The Supreme Court on Tuesday declined political activist Teesta Setalvad’s plea to revisit the judgement delivered on ‘Hindutva’, defining it as a ‘way of life’ in 1995. The court also refused to accept the definition peddled by a section of the political class and stated that Hindutva has nothing to do with ‘narrow fundamentalist Hindu religious bigotry’. The court slammed Setalvad, clarifying that it will not get involved in the larger issue of whether Hindutva meant Hindu religion or has a separate meaning.
The seven-judge bench, led by Chief Justice of India T S Thakur, stated that the court will only define things that constitute corrupt electoral practices under section 123(3) of The Representation of the People Act, 1951.
In her plea, Setalvad along with theater activist and author Shamsul Islam and journalist Dilip Mandal said that the interpretation given in the December 11, 1995 judgment by Justice J.S. Verma has led to ‘Hindutva becoming a mark of nationalism and citizenship.’
In his 1995 judgment, Justice Verma had concluded that terms `Hindu’, `Hindutva’ and `Hinduism’ can’t be defined precisely and can’t be confined to the narrow limits of religion alone. Classifying Hindutva as a way of life of the people in the sub- continent, Verma had dismissed the idea of equating the abstract terms Hindutva or Hinduism with the “narrow fundamentalist Hindu religious bigotry”.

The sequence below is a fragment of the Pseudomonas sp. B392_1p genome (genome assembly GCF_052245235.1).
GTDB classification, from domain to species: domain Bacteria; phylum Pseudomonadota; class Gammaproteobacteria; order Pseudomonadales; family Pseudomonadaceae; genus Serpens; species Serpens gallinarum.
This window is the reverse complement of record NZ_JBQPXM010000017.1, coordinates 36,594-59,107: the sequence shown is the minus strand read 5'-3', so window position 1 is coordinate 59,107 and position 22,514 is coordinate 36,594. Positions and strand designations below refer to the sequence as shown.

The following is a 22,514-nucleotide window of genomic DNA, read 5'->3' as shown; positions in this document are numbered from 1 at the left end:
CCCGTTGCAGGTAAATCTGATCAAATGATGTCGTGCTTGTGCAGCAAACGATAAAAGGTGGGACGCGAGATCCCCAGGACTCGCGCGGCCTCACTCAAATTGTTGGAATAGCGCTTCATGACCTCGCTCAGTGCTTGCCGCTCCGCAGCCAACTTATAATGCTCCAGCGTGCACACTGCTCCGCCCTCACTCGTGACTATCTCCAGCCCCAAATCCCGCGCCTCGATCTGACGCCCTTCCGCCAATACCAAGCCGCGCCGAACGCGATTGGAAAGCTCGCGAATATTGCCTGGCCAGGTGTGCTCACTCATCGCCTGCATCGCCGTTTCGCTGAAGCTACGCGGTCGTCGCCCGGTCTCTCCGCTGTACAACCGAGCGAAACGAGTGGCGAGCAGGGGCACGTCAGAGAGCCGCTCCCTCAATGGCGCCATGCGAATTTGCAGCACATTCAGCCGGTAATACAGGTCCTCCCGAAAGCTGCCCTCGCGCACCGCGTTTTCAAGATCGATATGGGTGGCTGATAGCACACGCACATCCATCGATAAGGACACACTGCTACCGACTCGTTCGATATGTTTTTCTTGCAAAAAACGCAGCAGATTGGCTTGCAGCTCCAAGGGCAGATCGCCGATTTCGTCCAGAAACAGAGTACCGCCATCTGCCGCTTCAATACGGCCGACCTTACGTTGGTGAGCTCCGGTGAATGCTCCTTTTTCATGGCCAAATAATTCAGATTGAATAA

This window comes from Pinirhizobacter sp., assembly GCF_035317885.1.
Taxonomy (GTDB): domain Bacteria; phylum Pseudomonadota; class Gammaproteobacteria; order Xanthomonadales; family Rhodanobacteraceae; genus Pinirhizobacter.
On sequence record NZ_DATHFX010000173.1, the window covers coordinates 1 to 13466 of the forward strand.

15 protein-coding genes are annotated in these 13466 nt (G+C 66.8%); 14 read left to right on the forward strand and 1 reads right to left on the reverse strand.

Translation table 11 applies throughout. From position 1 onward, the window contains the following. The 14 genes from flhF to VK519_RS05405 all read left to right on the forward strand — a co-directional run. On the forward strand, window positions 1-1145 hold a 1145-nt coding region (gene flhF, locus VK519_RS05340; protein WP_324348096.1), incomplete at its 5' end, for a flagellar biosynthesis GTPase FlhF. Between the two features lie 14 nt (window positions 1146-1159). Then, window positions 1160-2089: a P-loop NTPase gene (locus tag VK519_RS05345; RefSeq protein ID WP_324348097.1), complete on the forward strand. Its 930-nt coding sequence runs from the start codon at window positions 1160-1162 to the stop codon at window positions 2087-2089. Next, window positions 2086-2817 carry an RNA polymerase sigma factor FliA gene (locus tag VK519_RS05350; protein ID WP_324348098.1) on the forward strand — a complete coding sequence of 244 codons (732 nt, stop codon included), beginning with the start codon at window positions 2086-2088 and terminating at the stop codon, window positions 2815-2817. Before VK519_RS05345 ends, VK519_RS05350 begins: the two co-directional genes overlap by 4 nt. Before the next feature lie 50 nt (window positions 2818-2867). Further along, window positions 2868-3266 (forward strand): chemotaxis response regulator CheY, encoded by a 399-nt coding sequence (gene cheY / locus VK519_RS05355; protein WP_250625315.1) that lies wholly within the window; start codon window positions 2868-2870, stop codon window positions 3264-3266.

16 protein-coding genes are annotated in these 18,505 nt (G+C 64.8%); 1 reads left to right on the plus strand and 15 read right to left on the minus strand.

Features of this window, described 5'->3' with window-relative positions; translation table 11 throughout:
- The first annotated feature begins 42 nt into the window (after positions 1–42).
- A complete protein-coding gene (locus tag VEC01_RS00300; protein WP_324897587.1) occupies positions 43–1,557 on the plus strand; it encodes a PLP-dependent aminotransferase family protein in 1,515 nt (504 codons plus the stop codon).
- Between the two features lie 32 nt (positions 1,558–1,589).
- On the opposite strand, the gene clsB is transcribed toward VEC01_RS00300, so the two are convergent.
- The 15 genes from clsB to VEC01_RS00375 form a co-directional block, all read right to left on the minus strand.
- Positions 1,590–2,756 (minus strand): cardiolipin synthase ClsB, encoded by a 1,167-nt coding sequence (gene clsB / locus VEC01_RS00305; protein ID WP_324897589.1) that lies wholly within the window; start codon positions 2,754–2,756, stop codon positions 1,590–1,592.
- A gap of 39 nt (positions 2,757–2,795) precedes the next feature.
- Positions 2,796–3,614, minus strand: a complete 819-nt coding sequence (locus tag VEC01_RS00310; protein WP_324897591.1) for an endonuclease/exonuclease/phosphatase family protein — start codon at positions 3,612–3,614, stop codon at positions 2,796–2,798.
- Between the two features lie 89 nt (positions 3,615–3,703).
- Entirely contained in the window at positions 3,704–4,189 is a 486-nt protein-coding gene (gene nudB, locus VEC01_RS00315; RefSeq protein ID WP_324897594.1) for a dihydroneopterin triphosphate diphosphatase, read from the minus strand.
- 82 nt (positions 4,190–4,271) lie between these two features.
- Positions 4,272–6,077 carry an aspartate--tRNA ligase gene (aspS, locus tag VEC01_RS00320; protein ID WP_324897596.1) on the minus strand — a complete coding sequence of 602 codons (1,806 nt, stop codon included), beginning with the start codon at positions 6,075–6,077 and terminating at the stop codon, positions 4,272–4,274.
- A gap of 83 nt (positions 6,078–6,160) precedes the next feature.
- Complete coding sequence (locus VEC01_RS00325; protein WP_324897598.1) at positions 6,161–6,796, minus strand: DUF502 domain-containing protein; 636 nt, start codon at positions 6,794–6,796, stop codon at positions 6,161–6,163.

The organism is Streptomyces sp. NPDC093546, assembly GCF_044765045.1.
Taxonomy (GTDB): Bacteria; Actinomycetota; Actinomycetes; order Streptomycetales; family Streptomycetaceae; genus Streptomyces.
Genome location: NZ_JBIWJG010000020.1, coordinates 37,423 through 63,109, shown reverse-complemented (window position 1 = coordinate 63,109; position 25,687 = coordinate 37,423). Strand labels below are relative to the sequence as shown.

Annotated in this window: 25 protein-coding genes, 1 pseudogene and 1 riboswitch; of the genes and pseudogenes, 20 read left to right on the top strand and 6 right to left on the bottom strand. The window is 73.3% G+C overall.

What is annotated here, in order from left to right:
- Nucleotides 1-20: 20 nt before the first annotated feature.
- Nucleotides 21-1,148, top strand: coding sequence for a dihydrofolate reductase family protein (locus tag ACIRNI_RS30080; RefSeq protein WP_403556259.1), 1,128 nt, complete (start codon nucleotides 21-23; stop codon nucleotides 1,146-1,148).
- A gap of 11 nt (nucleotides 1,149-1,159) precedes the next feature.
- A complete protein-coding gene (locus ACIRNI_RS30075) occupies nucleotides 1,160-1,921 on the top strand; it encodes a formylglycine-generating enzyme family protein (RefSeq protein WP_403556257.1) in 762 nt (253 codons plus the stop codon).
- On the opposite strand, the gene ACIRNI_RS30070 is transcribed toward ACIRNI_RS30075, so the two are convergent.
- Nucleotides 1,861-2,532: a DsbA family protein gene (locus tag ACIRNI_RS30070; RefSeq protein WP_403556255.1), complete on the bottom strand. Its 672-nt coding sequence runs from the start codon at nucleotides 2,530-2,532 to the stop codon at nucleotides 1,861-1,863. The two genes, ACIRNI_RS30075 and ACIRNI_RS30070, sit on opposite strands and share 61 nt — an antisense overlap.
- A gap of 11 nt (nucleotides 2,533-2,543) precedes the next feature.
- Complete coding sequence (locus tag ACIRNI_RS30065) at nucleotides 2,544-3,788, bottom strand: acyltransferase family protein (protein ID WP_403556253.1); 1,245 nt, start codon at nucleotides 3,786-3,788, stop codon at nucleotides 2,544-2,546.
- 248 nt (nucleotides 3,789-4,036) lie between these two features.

Setalvad, an alleged violator of Foreign Contribution Regulations Act, had said in her plea that the apex court’s interpretation of Hindutva/Hinduism has today led to ‘demands of homogenisation and assimilation of minority communities and SC/ST in the Hindutva way of life.’
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